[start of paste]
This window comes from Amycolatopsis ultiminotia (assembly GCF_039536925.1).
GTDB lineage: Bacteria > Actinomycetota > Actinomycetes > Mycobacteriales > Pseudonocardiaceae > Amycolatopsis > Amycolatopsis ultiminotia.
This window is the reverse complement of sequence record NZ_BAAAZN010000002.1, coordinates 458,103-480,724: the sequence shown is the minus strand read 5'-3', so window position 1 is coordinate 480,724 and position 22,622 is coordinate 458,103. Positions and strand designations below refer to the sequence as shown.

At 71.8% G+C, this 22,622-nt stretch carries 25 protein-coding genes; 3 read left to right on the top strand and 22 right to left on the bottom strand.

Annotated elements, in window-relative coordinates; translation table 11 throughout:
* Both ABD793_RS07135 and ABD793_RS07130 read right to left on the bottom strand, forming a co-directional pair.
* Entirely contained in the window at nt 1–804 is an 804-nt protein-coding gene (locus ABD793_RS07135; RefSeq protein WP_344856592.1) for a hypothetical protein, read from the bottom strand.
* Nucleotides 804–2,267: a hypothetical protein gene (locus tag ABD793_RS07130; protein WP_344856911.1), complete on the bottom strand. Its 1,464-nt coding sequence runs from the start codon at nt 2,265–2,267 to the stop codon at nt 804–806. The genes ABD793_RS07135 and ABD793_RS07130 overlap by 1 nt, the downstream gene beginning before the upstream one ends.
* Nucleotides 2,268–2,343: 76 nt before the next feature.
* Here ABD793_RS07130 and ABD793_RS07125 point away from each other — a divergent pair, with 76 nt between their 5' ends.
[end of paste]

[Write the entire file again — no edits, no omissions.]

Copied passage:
This window comes from Amycolatopsis ultiminotia (assembly GCF_039536925.1).
GTDB lineage: Bacteria > Actinomycetota > Actinomycetes > Mycobacteriales > Pseudonocardiaceae > Amycolatopsis > Amycolatopsis ultiminotia.
This window is the reverse complement of sequence record NZ_BAAAZN010000002.1, coordinates 458,103-480,724: the sequence shown is the minus strand read 5'-3', so window position 1 is coordinate 480,724 and position 22,622 is coordinate 458,103. Positions and strand designations below refer to the sequence as shown.

At 71.8% G+C, this 22,622-nt stretch carries 25 protein-coding genes; 3 read left to right on the top strand and 22 right to left on the bottom strand.

Annotated elements, in window-relative coordinates; translation table 11 throughout:
* Both ABD793_RS07135 and ABD793_RS07130 read right to left on the bottom strand, forming a co-directional pair.
* Entirely contained in the window at nt 1–804 is an 804-nt protein-coding gene (locus ABD793_RS07135; RefSeq protein WP_344856592.1) for a hypothetical protein, read from the bottom strand.
* Nucleotides 804–2,267: a hypothetical protein gene (locus tag ABD793_RS07130; protein WP_344856911.1), complete on the bottom strand. Its 1,464-nt coding sequence runs from the start codon at nt 2,265–2,267 to the stop codon at nt 804–806. The genes ABD793_RS07135 and ABD793_RS07130 overlap by 1 nt, the downstream gene beginning before the upstream one ends.
* Nucleotides 2,268–2,343: 76 nt before the next feature.
* Here ABD793_RS07130 and ABD793_RS07125 point away from each other — a divergent pair, with 76 nt between their 5' ends.